Property of a deceased's estate,1925 Wolseley Tourer  Chassis no. 46004 Engine no. 187A/2879

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Lot 512
Property of a deceased's estate,1925 Wolseley Tourer
Registration no. YK 9434 Chassis no. 46004 Engine no. 187A/2879

£ 15,000 - 18,000
US$ 20,000 - 24,000
Amended
Property of a deceased's estate
1925 Wolseley Tourer
Registration no. YK 9434
Chassis no. 46004
Engine no. 187A/2879

Footnotes

  • Although long since departed, Wolseley was one of Britain's foremost makes throughout the Edwardian period and into the 1920s. The company had been founded by Irish-born Frederick York Wolseley in Sydney, Australia in 1887 to manufacture sheep-shearing equipment. Two years later a subsidiary was set up in Birmingham, England where works manager Herbert Austin added machine tools and bicycle components to the catalogue. Austin would be responsible for the first Wolseley motor car, a three-wheeler built on Léon Bollée lines in 1896. In 1901 the firm was taken over by the armaments manufacturer, Vickers Son & Maxim, and production moved to a new factory at Adderley Park, Birmingham.
    Early Wolseleys featured horizontal engines, but it was with the arrival of vertical-engined multi-cylinder cars in the Edwardian era that Wolseley earned its reputation for finely engineered, smooth and powerful transport. By this time Herbert Austin had left, his place being taken by John D Siddeley whose company - taken over by Wolseley in 1904 - had been making vertical-engined cars based on the French Peugeot. Siddeley forged ahead with an ever-expanding range of vertical-engined models, which for the next few years were marketed under the 'Wolseley-Siddeley' name, reverting to plain 'Wolseley' after Siddeley's departure in 1909.
    Wolseley's output had more then doubled under Siddeley's stewardship and the firm adopted a policy of diversification, manufacturing commercial vehicles, aero and marine engines, and the motorised sledges used by Captain Scott's Antarctic expeditions. By the outbreak of The Great War, Wolseley had become one of the UK's largest motor manufacturers with an annual output of some 2,000 cars, the bulk of which was made up of the popular medium-size 12/16 and 16/20hp four-cylinder models. Shells, aero engines and the SE5 fighter aircraft were manufactured during WWI and when hostilities ceased Wolseley returned to motor manufacturing with the pre-war 16/20, 24/30 and 30/40 pending the arrival of a new range of overhead-camshaft models.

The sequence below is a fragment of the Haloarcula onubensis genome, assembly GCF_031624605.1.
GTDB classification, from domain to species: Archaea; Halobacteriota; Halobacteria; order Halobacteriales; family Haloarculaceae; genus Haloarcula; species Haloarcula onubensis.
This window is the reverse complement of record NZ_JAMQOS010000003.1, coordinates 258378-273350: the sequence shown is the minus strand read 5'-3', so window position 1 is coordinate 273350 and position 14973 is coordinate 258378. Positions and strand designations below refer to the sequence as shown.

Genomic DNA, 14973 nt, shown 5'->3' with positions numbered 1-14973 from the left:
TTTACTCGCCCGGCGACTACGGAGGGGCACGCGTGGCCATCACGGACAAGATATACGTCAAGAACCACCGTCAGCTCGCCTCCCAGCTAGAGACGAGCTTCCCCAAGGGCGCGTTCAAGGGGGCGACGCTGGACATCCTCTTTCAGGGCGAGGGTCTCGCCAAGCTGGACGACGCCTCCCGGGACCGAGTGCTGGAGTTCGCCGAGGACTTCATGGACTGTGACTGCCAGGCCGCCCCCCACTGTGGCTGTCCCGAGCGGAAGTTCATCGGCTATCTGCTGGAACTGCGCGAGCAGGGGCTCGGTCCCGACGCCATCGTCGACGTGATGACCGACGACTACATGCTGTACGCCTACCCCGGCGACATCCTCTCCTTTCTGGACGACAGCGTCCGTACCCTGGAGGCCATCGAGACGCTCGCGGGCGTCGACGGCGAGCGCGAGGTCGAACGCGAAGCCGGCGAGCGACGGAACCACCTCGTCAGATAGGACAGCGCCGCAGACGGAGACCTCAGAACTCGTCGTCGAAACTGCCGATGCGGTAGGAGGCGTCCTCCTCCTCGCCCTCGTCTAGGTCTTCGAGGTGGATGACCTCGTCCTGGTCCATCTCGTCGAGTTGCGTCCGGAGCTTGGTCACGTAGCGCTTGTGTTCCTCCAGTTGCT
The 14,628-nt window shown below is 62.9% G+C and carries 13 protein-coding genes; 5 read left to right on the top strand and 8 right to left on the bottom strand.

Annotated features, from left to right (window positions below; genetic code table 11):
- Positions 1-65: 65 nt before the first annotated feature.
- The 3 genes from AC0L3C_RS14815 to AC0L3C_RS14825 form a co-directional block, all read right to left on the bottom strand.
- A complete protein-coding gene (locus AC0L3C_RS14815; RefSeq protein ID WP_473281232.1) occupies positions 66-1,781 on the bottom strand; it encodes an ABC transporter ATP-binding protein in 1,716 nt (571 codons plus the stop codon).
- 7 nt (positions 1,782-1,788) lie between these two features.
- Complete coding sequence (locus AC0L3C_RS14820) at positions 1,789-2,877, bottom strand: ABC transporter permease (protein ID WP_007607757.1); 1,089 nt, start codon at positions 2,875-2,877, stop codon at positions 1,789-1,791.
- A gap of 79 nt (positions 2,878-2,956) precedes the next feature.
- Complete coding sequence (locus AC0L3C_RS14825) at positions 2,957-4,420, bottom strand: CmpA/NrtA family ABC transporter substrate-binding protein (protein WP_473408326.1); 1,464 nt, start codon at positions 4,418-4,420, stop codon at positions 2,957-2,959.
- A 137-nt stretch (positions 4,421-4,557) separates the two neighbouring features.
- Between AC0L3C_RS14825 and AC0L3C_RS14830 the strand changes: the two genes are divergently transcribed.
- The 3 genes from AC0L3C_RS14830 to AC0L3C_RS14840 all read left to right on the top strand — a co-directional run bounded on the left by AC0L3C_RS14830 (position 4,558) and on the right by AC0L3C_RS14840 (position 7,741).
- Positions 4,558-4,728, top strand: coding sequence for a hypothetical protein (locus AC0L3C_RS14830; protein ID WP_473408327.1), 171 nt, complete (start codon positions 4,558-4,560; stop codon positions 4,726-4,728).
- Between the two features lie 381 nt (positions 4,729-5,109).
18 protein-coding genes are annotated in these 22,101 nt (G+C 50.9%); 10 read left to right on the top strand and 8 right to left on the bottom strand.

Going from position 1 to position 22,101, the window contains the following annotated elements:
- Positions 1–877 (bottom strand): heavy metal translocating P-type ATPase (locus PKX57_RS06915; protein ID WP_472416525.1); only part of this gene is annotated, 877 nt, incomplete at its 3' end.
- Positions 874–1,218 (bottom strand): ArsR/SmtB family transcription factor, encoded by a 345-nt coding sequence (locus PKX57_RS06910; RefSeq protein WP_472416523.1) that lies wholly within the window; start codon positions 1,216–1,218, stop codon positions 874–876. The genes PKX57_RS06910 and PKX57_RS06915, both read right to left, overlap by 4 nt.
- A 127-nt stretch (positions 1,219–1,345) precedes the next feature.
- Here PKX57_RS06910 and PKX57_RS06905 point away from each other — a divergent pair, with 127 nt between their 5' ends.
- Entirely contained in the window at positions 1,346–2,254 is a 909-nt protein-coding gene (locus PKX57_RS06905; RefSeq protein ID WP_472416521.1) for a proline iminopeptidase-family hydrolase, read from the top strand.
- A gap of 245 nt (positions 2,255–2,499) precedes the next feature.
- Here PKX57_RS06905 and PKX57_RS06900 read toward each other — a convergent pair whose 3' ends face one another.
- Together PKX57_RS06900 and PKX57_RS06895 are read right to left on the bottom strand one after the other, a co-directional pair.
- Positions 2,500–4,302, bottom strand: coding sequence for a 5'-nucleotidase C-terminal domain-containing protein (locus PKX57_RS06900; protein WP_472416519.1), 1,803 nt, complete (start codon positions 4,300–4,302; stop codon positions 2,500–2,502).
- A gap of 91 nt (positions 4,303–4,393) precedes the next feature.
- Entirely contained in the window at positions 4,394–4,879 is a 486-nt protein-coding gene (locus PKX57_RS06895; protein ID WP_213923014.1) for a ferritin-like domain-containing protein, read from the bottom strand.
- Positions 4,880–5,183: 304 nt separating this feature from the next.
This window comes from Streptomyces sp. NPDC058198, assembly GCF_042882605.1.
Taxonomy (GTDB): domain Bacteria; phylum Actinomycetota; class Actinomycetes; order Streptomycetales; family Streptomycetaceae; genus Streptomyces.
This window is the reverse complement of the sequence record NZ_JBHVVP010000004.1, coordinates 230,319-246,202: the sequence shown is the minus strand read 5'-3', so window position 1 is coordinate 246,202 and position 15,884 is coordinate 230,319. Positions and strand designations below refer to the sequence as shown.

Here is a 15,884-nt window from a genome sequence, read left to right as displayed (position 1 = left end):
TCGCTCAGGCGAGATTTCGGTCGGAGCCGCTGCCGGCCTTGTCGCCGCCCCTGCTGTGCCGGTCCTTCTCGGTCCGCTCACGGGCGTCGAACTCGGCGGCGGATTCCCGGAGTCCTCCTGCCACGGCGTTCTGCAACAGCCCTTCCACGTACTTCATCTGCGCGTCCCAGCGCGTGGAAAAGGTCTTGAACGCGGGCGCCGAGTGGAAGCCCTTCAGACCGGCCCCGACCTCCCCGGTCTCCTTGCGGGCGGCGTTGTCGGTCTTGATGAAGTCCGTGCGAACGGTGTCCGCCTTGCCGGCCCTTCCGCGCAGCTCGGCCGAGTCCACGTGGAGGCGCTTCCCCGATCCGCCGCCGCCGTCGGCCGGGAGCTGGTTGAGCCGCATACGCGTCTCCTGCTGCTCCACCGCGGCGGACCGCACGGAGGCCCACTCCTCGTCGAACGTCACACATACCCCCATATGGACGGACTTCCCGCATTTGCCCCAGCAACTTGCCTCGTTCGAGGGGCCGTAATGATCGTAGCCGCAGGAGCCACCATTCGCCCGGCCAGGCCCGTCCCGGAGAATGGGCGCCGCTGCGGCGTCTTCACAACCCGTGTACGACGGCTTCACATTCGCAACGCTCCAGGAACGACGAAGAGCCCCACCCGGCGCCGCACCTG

At the time of cataloguing it had not been possible positively to identify this Wolseley, which has a four-cylinder sidevalve engine and is believed to be either a 14/40hp or 16/35hp model. It is hoped that its identity will have been established by time of sale. 'YK 9434' is believed to have been used as a demonstrator by Wolseley's London distributors and is said to have carried a searchlight on the Isle of Wight during WW2. In more recent times the Wolseley has been owned by the founder of Caterham Cars, forming part of a large collection. Restored circa 1995 and unused for many years, it is described as running and in generally very good order. Sold strictly as viewed, the car comes with old-style logbook, sundry restoration invoices and Swansea V5.

Saleroom notices

  • Please see slightly revised description available on supplement sheet and on the car.
Property of a deceased's estate,1925 Wolseley Tourer  Chassis no. 46004 Engine no. 187A/2879
Property of a deceased's estate,1925 Wolseley Tourer  Chassis no. 46004 Engine no. 187A/2879
Property of a deceased's estate,1925 Wolseley Tourer  Chassis no. 46004 Engine no. 187A/2879
Property of a deceased's estate,1925 Wolseley Tourer  Chassis no. 46004 Engine no. 187A/2879
Property of a deceased's estate,1925 Wolseley Tourer  Chassis no. 46004 Engine no. 187A/2879
Property of a deceased's estate,1925 Wolseley Tourer  Chassis no. 46004 Engine no. 187A/2879
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